Students and their families had fun channeling the luck of the Irish in the carnival festivities. City Year AmeriCorps Members and teachers ran booths with interactive activities like “Vocabulary Tic-Tac-Toe” and “Math Basketball”. One booth featured a representative from the Central Arkansas Library System to issue library cards. Several students won big in the raffle: a bicycle, a laptop, and several gift cards, all donated from businesses within the community.

“Get Lucky” is a great example of City Year’s Whole School/Whole Child model, as the event reached beyond the immediate academic needs of the students to promote a positive learning environment throughout the community. McClellan’s Impact Manager, Derrick Michael Rainey, was heard exulting shortly after the event: “So proud to be a Lion and part of the MacTown team! We got lucky with math and literacy!” As anyone in City Year knows well, it takes a lot more than luck (a whole village, perhaps?) to provide excellent service.


AmeriCorps Member Spotlight: Claire Smyth

Claire is from Pennsylvania and currently serves on the Mabelvale Elementary School Team.

Claire.jpgWhy did you choose to join City Year Little Rock?
I have always enjoyed working with children, and I have had a growing interest in working in the education system for a while. I developed a passion for child-advocacy during my internship at Susquehanna University and it was important for me to continue working in this field. City Year advocates for children and their education so I knew this would be a good fit for me.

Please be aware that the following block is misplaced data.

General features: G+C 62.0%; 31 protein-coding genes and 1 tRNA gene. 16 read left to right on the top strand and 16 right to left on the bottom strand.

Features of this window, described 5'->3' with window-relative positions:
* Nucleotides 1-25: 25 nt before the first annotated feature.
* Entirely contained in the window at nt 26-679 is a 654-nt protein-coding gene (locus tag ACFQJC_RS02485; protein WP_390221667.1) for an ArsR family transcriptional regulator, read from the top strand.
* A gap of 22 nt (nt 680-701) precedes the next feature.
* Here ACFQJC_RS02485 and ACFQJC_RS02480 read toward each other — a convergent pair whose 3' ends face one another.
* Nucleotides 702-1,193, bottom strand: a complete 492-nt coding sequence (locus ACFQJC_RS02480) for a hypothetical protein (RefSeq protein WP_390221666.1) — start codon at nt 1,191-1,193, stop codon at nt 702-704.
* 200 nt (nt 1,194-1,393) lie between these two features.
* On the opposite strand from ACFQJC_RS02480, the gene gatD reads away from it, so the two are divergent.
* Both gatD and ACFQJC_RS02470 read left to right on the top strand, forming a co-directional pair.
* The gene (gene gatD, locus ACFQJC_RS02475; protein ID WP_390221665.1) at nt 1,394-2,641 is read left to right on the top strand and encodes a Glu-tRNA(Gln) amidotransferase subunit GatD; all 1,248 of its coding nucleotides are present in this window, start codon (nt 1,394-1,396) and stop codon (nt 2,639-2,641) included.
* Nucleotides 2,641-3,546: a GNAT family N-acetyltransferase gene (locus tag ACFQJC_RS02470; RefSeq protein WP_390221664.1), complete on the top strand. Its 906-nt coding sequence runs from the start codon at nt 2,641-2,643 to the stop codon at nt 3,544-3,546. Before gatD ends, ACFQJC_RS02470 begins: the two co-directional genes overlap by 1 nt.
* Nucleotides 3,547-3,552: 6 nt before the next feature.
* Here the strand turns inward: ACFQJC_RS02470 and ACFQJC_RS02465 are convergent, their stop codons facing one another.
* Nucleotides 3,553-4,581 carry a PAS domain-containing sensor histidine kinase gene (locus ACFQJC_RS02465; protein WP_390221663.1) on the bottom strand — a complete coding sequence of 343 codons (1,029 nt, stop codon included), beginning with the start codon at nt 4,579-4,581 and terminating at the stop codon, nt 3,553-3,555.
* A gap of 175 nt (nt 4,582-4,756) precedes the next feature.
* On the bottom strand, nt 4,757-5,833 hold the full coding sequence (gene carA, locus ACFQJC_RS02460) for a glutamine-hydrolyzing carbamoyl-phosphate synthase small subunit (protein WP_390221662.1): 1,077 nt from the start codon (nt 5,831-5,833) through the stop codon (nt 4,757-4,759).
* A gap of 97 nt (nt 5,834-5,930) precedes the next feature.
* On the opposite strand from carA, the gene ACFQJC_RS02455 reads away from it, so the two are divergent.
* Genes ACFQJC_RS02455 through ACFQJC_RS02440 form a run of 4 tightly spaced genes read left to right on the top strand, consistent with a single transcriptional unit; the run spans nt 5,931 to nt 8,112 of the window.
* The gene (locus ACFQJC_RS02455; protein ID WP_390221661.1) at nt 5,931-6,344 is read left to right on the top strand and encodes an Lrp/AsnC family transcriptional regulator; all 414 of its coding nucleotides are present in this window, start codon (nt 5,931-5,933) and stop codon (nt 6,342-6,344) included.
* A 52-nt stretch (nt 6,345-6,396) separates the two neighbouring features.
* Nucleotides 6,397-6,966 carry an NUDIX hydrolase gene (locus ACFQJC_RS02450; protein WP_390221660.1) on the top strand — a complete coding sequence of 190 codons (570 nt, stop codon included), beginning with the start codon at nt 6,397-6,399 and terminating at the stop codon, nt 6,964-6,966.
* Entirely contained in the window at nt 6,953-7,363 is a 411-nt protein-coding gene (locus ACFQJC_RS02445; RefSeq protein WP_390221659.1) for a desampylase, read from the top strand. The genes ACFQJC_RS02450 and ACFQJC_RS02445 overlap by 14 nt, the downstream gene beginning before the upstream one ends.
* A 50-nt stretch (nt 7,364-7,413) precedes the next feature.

Talk about your experience traveling away from home.
 I am originally from Pennsylvania, so traveling to Little Rock was quite the journey. I was excited, but definitely nervous. I was not sure what to expect moving this far from home, but it was comforting to know I would be meeting many other corps members my age that would be new to the area as well.

What do you expect to get out of your year of service?
I have already learned countless valuable lessons this year thanks to my service with City Year. My teammates, the students I work with, and especially my partner teachers have helped me grow as a leader in many ways. I am thankful that City Year – in comparison to other tutoring opportunities- allows us to provide whole-classroom support. I’m excited to take these skills on to my next step in life.

Tell about a struggle you have faced/are facing as an AmeriCorps member.
Something I am struggling with currently is thinking about the reality of this one-year experience and how I will not be in this school next year. It has been strange to think about how a new team will be at this school next year.

What has been your favorite moment as an AmeriCorps member?
Any time a student has been excited to share good news about school with me is great. Hearing things like, “Look Ms. Claire, I told you I was gonna get a 100% on this test!” or “I’m putting my vocab words in my backpack now so we can study them in after-school today.” It helps me appreciate the work we do and realize that students understand I care about them and their education.